These twin themes were writ large in Perking the Pansies this year. There’s a lesson there somewhere. Also featuring in the top ten were a couple of fairy films, a fine but imperfect city and steely celebrations by the pansies still perking after all this time. Ladies and gents, please give it up for…

The Only Gays in the Village | Beware of Mad Cows | Thursday’s Child Has Far to Go | Monarch of the Hill | Rocket Man | The Shiny Shrimps | So Far So Good | Norwich – Irresistible and Imperfect | Unlucky for Some | The Last Dance

As usual, popular classics were of the more salacious kind. For the third year running, Gran Canaria, Sex Emporium from 2012 was the most read blast from the past. And the most clicked image was those naughty but nice boys with their big oars from Catching Crabs

Shame on you.

Happy New Year to one and all.  All we hope for in 2020 is some sunshine. It’s been pissing down virtually every day since we moved.

Beware of Mad Cows

Beware of Mad Cows

As we’re the only gays in the village, Liam, in his infinite wisdom, thought it would be fun to get better acquainted with our new parish. I thought pub crawl. He thought picnic and a gentle stroll along the river Chet. Now, anyone who knows me, even ever so slightly, knows I don’t hike, roam, ramble, trek or yomp. Still, I thought, what’s the worst that could happen?

Having hunted and gathered our provisions – a meal deal at the Co-op – we ambled across the pretty graveyard of Loddon’s fifteenth century Holy Trinity Church in search of the leafy gate to one of the many Broads walks which make up the Wherryman’s Way. As we passed the rows of lopsided headstones, we were serenaded by squawking rooks. It was an ominous sign.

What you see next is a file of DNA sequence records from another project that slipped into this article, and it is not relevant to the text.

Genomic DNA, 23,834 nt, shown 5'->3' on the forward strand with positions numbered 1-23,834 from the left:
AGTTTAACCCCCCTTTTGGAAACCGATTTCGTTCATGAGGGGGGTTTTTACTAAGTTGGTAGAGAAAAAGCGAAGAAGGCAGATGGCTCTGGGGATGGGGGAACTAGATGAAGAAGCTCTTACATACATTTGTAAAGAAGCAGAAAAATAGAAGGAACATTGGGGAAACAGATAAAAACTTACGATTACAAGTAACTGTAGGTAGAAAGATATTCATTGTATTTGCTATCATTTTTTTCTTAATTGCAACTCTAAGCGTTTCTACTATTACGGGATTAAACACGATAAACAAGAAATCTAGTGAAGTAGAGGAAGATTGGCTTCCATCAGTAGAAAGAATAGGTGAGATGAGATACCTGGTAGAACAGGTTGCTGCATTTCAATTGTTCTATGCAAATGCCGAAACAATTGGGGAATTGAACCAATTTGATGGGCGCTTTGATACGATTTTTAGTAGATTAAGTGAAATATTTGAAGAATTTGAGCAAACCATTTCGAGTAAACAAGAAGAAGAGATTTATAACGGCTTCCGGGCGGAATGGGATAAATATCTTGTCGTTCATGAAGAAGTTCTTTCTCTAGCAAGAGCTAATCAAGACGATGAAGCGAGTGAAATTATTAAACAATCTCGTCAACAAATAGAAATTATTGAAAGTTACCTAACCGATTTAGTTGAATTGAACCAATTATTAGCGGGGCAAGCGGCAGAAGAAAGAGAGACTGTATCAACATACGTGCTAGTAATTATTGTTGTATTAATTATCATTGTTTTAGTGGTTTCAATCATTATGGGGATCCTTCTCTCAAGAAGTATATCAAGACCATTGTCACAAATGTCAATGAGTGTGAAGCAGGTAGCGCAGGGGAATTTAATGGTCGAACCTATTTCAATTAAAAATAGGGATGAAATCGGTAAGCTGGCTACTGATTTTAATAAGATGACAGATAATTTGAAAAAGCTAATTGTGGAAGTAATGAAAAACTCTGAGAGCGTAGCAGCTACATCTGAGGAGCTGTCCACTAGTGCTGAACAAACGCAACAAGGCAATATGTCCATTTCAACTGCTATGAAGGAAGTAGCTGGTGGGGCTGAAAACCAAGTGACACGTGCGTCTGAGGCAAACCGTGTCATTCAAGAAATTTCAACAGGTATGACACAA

The trail guided us through a tunnel of wild foliage, across babbling brooks and along country lanes to a riverside clearing called Pye’s Mill. The mill’s long gone but it’s a pleasant spot with picnic tables, a barbecue grill and a place to shelter from the rain. We munched on our lunch watching the holiday boats slowly chug along the still waters of the river.

Fully replenished, we embarked on stage two of our great expedition – across a marshy field populated by bugs and a small herd of black cows grazing on the lush grass, tails flapping about to shoo away the flies. We’re both city boys and the only cows we normally see are sliced up at the Tesco’s meat counter so we kept well clear as we tip-toed around the puddles and shit.

Suddenly, a white-faced beast with pendulous udders and a mad cow look in her eyes emerged from the brush heading towards us, mooing in earnest. We stopped. She stopped. We stared her out. She stared us out. Guess who blinked first? Knowing the game was up, we turned round and started slowly retracing our steps. She followed. We quickened our pace. She quickened hers. Then she charged, picking up quite a speed, udders sloshing from side to side. We ran. Yes, we ran. It wasn’t our finest hour and thank the Lord there was no one around to video the pathetic sight of two old poofs fleeing from one ton of angry beef hell-bent on making mincemeat of us. It could have gone viral. Liam even considered chucking himself in the Chet to escape. Having seen us off, she trundled back into the bush.

Returning to Pye’s Mill, we glanced back at our nemesis. She was being closely followed by a cute little brown calf. That was why the old cow was so pissed off. She was protecting the veal. Pity they didn’t mention that in the guidebook. I knew we should have gone to the pub.